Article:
National Missile Defense

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The most current acronym for National Missile Defense employed by the U.S. Department of Defense is Ground-based Midcourse Defense System, which is "presently under the aegis of the Missile Defense Agency." [1]

"Pentagon spokesperson Larry Di Rita stated that the Ground-based Midcourse Missile Defense System being deployed in Alaska and California has, at best, a 'nascent operational capability.' It is unclear what he meant by this, as 'operational capability' has a very specific meaning for Pentagon weapons programs: in order to reach this level of development, they must have passed very explicit testing milestones. According to Di Rita, 'We haven't made a declaration that we are now hereby operational. I don't know that such a declaration will ever be made,' and, instead, there will be a 'focus on testing and evaluation of the system.' This comes on the heels of a flight test failure in December 2004. Di Rita explained the Pentagon’s attitude toward missile defense: 'The system is what it is, and it will get better over time.'," reported Defense Daily, January 18, 2005. [2]

Objective of NMD

"The objective of the National Missile Defense (NMD) program is to develop and maintain the option to deploy a cost effective, operationally effective, and Anti-Ballistic Missile Treaty (ABM) compliant system that will protect the United States against limited ballistic missile threats, including accidental or unauthorized launches or Third World threats.

"The primary mission of National Missile Defense is defense of the United States (all 50 states) against a threat of a limited strategic ballistic missile attack from a rogue nation. Such a system would also provide some capability against a small accidental or unauthorized launch of strategic ballistic missiles from more nuclear capable states. The means to accomplish the NMD mission are as follows:

  • Field an NMD system that meets the ballistic missile threat at the time of a deployment decision.
  • Detect the launch of enemy ballistic missile(s) and track.
  • Continue tracking of ballistic missile(s) using ground based radars.
  • Engage and destroy the ballistic missile warhead above the earth’s atmosphere by force of impact."

Source: Global Security.


  • "The NMD is a unilateral, one-country plan and not multi-lateral. Because it violates the Anti-Ballistic Missile Treaty between Russia and the USA, I fear that other non-proliferation agreements may fall as well. And then we will be back in a very dangerous Cold War situation again, except with many more players eager to join this new race." --Aqqaluk Lynge, President, Inuit Circumpolar Conference [3]


"The National Missile Defense Program was originally a technology development effort. In 1996, at the direction of the Secretary of Defense, NMD was designated a Major Defense Acquisition Program and transitioned to an acquisition effort. Concurrently, BMDO was tasked with developing a deployable system within three years. This three-year development period culminated in 2000, and the Department of Defense began a Deployment Readiness Review [see below] in June 2000. Using that review, President Clinton was to make a deployment decision based on four criteria: the potential ICBM threat to the United States; the technical readiness of the NMD system; the projected cost of the NMD system; and potential environmental impact of the NMD system. Rather than make a decision, President Clinton deferred the deployment decision to his successor. The White House in choosing this action cited several factors. Among them were the lack of test under realistic conditions, the absence of testing of the booster rocket, and lingering questions over the system's ability to deal with countermeasures. The deployment decision now rests with President George W. Bush, who is reexamining the Clinton NMD system along with a variety of other proposals. In the meantime, work is continuing on technology development for the NMD system."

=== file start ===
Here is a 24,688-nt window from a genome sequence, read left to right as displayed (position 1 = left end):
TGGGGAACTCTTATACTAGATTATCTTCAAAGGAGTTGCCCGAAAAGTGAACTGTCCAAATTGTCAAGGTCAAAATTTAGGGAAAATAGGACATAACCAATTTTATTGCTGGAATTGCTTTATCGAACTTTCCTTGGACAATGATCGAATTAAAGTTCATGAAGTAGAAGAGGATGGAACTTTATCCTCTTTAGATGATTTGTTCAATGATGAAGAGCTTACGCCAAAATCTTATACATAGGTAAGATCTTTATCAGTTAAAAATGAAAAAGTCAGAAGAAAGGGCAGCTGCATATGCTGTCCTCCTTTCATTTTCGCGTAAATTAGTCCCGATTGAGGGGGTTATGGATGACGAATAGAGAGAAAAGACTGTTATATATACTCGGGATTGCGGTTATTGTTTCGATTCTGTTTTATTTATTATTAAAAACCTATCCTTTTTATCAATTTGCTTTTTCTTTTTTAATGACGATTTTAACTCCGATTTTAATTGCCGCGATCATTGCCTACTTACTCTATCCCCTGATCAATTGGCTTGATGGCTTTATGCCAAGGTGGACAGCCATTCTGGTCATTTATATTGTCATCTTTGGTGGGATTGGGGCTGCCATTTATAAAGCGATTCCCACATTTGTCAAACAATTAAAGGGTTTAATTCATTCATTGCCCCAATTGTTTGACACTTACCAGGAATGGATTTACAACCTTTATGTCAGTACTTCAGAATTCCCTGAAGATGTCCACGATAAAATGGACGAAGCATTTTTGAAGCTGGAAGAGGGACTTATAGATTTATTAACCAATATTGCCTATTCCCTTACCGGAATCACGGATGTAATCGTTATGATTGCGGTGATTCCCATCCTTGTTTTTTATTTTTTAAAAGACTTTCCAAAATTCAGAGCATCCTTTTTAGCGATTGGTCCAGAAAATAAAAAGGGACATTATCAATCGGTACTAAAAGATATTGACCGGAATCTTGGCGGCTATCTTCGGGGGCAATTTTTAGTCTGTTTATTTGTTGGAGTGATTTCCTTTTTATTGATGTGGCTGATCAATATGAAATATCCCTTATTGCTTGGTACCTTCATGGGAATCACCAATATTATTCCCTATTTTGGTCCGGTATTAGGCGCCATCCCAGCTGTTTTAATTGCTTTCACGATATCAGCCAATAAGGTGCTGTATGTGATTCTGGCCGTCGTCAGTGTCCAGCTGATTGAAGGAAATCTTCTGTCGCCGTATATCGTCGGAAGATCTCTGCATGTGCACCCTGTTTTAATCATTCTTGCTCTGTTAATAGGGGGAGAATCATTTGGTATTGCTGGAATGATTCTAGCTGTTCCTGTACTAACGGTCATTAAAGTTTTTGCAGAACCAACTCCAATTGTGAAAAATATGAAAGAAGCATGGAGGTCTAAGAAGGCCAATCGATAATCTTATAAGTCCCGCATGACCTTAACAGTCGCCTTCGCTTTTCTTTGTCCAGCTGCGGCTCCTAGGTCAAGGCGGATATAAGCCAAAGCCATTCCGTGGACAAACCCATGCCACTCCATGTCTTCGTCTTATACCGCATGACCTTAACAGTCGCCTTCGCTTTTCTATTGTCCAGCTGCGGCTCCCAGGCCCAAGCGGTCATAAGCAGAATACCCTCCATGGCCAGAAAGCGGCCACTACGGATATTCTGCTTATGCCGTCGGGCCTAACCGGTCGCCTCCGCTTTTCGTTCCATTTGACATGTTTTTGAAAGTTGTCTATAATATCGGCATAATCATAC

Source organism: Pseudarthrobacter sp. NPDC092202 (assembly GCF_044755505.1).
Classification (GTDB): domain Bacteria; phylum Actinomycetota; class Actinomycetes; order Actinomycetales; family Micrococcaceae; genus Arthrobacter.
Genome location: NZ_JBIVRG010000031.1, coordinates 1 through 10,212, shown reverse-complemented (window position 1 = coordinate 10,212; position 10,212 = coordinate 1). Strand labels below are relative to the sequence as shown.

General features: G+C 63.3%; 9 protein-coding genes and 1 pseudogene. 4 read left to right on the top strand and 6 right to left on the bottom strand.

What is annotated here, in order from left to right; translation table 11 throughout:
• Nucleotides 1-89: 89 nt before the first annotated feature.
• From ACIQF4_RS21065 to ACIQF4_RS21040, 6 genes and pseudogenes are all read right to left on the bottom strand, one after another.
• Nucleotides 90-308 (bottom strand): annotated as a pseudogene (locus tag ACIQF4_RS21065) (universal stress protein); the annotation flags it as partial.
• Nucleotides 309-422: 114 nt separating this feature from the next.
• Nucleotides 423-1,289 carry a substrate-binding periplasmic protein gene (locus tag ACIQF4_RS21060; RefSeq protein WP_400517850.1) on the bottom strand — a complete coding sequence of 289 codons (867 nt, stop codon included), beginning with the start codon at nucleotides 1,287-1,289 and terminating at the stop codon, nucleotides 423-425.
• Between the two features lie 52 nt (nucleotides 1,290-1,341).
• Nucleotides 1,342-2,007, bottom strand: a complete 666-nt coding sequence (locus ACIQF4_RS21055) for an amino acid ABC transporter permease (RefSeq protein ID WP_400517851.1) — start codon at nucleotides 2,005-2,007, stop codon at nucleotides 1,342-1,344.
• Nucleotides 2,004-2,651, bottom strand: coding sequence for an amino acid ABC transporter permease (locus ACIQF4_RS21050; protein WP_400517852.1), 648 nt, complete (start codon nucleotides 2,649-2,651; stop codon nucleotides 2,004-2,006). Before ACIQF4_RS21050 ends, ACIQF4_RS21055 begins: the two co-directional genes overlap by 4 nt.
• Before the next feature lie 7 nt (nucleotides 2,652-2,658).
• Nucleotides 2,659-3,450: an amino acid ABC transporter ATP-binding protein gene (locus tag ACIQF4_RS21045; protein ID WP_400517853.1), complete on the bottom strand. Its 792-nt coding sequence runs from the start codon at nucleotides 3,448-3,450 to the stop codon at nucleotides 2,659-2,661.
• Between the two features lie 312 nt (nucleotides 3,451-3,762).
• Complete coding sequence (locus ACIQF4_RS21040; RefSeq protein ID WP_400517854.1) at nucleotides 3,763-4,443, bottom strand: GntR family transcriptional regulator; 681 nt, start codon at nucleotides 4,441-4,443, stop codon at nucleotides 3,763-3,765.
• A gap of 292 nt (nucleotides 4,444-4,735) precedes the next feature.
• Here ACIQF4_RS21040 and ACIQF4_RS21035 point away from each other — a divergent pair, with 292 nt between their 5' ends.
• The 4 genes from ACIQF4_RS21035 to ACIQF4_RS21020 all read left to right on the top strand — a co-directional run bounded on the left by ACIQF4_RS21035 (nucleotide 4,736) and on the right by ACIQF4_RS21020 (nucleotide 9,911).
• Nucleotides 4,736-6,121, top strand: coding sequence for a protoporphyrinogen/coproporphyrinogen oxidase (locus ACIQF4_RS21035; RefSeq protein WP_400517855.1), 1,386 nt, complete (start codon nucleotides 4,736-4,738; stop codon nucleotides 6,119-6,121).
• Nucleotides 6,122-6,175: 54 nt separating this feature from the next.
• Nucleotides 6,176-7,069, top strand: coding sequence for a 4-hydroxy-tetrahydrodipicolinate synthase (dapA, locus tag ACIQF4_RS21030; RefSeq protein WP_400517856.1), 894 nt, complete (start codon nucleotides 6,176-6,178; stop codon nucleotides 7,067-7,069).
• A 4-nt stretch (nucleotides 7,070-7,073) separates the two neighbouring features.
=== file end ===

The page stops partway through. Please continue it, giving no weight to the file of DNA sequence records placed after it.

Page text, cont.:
Source: Global Security.

Ground Based Interceptor

"The Ground Based Interceptor (GBI) is the weapon of the National Missile Defense (NMD) system. Its mission is to intercept incoming ballistic missile warheads outside the earth’s atmosphere (exo-atmospheric) and destroy them by force of the impact. During flight, the GBI receives information from the NMD Battle Management, Command, Control, and Communications (BMC3) to update the location of the incoming ballistic missile, enabling the GBI onboard sensor system to identify and home in on the target. The GBI would consist of a multi-stage solid propellant booster and an exoatmospheric kill vehicle. No nuclear weapons would be used as part of the NMD system." [4]

"Since 1999, MDA has conducted seven hit-to-kill tests. Five have been successful. The most recent was on October 14, 2002, when a GBI from the Reagan Test Site in the central Pacific Ocean tracked and destroyed a target vehicle launched from Vandenberg Air Force Base in California at an altitude of 140 miles and a closing speed in excess of 15,000 miles per hour. MDA plans to perform approximately 17 more hit-to-kill intercepts over the next several years.

"Due to these successes, the GBI program has received enthusiastic support from the Bush Administration and the Republican-controlled Congress. MDA is currently installing six GBI missiles at Fort Greely in Alaska, and four at Vandenberg Air Force Base Over 20 interceptors are scheduled for deployment over the next two years." [5]

National Missile Defense Contractors

Related SourceWatch Resources

External links

National Missile Defense: Government Documents


General Information

Articles & Commentary

Northeast Asia


  • "Indian Nuclear Delivery Systems," Center for Defense Information website; Compiled by Ted Flaherty, December 1996; Updated by Ben Friedman, CDI Research Assistant, May 16, 2002.